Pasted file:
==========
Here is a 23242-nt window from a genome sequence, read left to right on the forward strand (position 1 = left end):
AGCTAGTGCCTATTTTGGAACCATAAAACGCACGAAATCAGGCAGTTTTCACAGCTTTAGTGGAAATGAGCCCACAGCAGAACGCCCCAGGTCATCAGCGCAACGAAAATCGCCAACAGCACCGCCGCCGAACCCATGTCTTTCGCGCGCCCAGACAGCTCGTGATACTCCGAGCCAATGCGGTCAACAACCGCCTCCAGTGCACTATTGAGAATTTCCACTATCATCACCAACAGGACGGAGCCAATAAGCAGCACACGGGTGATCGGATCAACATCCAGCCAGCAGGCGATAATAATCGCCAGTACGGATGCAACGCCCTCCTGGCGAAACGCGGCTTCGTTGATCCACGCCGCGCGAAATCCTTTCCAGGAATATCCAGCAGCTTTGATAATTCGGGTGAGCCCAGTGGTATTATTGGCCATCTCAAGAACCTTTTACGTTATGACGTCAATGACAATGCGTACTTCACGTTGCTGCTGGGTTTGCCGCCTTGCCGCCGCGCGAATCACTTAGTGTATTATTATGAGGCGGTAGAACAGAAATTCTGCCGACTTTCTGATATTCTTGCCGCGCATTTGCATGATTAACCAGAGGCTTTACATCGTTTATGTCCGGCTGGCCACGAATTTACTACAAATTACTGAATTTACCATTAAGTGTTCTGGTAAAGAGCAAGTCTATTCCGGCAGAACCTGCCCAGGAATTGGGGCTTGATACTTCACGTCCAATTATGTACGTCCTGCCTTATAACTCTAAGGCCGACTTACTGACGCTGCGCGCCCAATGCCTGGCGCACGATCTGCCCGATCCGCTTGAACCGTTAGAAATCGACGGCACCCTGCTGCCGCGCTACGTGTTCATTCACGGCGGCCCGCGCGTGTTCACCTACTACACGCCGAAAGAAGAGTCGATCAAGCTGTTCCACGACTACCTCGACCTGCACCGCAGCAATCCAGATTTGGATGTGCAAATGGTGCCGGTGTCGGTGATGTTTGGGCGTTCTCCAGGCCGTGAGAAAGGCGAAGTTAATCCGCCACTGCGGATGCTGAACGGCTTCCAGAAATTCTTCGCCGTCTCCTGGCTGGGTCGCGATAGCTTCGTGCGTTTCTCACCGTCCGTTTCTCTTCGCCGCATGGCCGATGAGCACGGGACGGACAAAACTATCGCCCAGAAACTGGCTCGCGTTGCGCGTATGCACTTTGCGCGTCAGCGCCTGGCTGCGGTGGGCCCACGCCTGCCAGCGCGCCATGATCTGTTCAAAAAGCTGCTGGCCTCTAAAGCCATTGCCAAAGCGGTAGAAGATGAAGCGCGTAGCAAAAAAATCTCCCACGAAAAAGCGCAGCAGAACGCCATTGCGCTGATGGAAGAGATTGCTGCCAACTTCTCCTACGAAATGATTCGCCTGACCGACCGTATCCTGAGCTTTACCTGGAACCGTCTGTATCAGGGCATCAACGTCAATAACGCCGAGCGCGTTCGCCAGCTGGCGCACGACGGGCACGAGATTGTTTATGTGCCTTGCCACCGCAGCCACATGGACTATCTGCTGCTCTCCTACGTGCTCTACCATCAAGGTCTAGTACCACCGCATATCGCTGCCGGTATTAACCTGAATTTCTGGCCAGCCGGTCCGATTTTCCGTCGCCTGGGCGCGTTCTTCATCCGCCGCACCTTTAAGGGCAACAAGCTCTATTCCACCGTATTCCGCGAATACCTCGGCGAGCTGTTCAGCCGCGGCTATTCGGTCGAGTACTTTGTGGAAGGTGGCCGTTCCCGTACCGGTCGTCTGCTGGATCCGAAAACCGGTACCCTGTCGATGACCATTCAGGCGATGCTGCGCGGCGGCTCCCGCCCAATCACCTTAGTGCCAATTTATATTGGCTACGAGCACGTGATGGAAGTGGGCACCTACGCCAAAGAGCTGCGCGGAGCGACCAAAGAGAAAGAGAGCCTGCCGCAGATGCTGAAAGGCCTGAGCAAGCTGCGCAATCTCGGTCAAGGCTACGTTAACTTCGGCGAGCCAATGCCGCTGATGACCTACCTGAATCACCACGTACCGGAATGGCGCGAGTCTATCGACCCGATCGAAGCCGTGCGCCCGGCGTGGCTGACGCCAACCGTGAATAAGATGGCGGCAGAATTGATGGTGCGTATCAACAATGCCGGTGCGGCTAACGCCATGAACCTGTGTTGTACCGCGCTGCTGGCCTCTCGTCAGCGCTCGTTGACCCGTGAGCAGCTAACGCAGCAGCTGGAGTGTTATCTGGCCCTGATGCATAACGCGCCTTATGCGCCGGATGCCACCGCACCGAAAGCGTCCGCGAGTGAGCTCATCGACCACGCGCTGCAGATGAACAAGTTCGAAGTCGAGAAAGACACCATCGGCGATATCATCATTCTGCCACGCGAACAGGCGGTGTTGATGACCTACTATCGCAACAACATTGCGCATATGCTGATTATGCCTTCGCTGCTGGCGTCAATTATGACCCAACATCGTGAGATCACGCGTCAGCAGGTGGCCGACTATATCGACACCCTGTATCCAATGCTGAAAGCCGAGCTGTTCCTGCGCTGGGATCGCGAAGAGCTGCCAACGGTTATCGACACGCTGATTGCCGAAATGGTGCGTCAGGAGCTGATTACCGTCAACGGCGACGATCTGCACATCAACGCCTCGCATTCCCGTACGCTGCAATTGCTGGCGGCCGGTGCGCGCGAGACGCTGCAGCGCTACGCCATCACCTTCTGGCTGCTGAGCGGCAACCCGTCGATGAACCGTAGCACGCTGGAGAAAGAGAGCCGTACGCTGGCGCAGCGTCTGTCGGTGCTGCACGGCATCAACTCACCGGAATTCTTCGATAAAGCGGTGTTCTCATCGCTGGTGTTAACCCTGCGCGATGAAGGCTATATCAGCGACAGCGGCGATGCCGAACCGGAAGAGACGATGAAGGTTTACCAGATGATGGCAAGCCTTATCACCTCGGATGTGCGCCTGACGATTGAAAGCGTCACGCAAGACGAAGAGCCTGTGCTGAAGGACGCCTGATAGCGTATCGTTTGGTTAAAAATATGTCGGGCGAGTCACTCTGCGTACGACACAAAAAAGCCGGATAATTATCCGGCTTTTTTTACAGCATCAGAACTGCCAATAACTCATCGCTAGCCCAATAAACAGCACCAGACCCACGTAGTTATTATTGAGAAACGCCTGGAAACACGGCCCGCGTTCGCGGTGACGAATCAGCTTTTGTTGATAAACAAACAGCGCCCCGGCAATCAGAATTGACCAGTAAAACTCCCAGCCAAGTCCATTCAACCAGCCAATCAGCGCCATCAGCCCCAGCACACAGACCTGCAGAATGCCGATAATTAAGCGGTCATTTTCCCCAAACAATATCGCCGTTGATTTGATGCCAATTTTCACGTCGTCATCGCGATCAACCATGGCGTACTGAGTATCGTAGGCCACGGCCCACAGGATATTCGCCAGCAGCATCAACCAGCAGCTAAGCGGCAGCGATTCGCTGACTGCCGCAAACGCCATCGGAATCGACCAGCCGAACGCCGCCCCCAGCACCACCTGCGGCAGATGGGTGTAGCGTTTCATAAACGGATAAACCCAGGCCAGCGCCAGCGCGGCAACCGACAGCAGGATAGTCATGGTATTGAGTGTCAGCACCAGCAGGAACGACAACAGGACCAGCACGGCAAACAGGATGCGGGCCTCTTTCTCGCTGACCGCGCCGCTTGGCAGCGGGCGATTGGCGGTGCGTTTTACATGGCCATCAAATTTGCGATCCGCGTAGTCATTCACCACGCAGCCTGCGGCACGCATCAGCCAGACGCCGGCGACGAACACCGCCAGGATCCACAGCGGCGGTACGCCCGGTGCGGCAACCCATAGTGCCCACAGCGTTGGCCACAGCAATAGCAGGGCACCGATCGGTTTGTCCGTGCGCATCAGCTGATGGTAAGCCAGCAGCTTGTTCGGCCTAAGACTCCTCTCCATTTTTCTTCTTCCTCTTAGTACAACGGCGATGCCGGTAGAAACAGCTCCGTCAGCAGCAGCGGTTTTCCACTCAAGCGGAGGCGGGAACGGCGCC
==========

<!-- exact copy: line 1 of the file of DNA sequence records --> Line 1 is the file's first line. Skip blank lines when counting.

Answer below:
Here is a 23242-nt window from a genome sequence, read left to right on the forward strand (position 1 = left end):